It seems like whenever we’ve got to grips with one acronym, a new one comes along that needs detangling. But don’t worry: That’s what Sippin’ & Shippin’ is here for.
We’ve all heard of 3PLs (Third-Party Logistics) and a lot of us are familiar with 4PLs (also known as lead logistics providers). But what about 7PLs?
We aren’t kidding. They really do exist.
Put simply, 7PLs combine the capabilities of 3PLs and 4PLs. So:
3PL + 4PL = 7PL
We get it. Terminology like this makes us roll our eyes and dismiss it as a bit of a gimmick. But 7PLs do represent a massive step-up in logistics capabilities. Instead of having to contract multiple organizations to handle different parts of the supply chain, 7PLs give you an effective, all-in-one solution.
But before we dive into this, we need to define a couple of terms. Namely, what are 3PLs and 4PLs, and how does this add up to a 7PL?
Third-Party Logistics (3PL)
Let’s start with an easy one: What is a 3PL?
Third-Party Logistics (3PL) is when a business chooses to outsource key activities in the supply chain to an external organization. This includes warehousing, picking, order fulfillment, transportation, and reverse logistics, in addition to value-added services such as subassembly or packaging if required.
In a 3PL arrangement, a business still manages the overall supply chain and is responsible for ensuring that activities are carried out how they want, such as setting specific routing rules or determining what shipping fees are charged to customers. This means businesses still need their own logistics teams to liaise with their 3PL and ensure that everything goes smoothly.
Many businesses are happy with 3PL partnerships because they enable them to save money on hiring labor or investing in expensive infrastructure. However, they still require businesses to maintain a certain level of oversight. This is why 4PLs have emerged as a more comprehensive solution.
Fourth-Party Logistics (4PL)
4PLs offer all the same benefits as a 3PL does – but with the additional advantage of managing logistics on your behalf.
When partnering with a 4PL, the provider will work with you to build a strategic plan for your supply chain. This includes optimizing your current approach for bigger cost savings or faster delivery to the end customer, as well as advanced data analysis and coordination with 3PL services further down the supply chain.
In sum, 4PLs separate your business further away from your logistics operations by managing this entire sector on your behalf. This is a major advantage for businesses who want to focus their attention on maximizing growth opportunities, rather than the nitty-gritty of their supply chain.
However, this also requires a lot of trust; businesses need to be certain that they’re partnering with a reputable provider who offers transparency when it comes to pricing and outsourcing. It’s even more important to do your due diligence to make sure that you’re choosing a 4PL that understands your needs and has years of experience with your specific industry.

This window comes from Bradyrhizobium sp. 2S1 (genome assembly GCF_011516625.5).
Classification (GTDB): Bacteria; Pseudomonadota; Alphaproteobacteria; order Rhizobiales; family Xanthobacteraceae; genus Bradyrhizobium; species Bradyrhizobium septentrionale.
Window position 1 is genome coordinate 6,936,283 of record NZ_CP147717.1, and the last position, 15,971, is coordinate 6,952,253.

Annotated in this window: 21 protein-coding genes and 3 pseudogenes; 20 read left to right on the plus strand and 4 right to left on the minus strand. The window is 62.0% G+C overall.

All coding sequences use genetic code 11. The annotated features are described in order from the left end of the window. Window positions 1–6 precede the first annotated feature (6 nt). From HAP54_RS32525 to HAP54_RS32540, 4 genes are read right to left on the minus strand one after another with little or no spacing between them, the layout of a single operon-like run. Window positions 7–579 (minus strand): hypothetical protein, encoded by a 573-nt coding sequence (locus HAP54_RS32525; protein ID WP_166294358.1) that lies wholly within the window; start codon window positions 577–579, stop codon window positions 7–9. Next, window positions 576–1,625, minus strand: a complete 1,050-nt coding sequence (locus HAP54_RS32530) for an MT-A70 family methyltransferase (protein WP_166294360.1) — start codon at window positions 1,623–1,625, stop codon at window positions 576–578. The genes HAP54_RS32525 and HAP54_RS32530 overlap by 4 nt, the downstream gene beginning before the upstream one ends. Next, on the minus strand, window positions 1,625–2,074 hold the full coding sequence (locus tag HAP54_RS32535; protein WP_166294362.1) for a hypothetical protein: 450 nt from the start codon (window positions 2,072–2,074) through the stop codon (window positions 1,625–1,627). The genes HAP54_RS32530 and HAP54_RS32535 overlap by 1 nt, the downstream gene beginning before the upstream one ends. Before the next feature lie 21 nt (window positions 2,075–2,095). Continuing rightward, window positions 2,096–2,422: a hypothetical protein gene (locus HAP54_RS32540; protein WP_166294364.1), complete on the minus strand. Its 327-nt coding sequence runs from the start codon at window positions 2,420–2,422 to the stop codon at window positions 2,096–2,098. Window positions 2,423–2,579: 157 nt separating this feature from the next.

So, where do these services lead us? To the rise of the 7PL.
Bringing it all together: The 7PL
As we mentioned at the beginning of this post, 7PLs are the union between the outsourced activities of a 3PL and the management capabilities of a 4PL. In sum, it’s a one-stop shop for businesses to outsource the entirety of their supply chain strategy.
Where a 4PL merely outsources 3PL activities to other parties, a 7PL will manage fulfillment tasks directly via their own facilities and employees, giving them end-to-end visibility over the entire supply chain on behalf of the business. This reduces friction and miscommunication between parties, ensuring that logistics managers are in a better position to troubleshoot issues before they can disrupt an operation.
Unsurprisingly, consolidating logistics activities and strategic planning under one provider offers much more clarity to businesses. They only have to deal with one entity as opposed to multiple parties scattered across the supply chain. There’s no need to navigate different enterprise and IT systems that may be unable to share information directly (imagine trying to have a discussion in French with someone who speaks German on a daily basis).
There’s no doubt that 7PLs are the future for logistics providers who want to stay competitive. Offering only 3PL or 4PL services means having to maintain a complex network of relationships with other providers that can change at a moment’s notice. And if competitors begin offering a full suite of logistics services, there’s a good chance that customers will choose to decamp to provider who can offer them better integration between services.
For brands, there’s no doubt that 7PLs present the ultimate solution for seamless fulfillment. Keeping everything under one roof allows you to build a strong relationship with your provider where they gain deep insight into your operation and identify inefficiencies that are slowing you down.
For the record, there are some further definitions we could dive into, namely 5PLs and 6PLs (yup, these exist as well). We’ll be covering these in a future post, so stay tuned!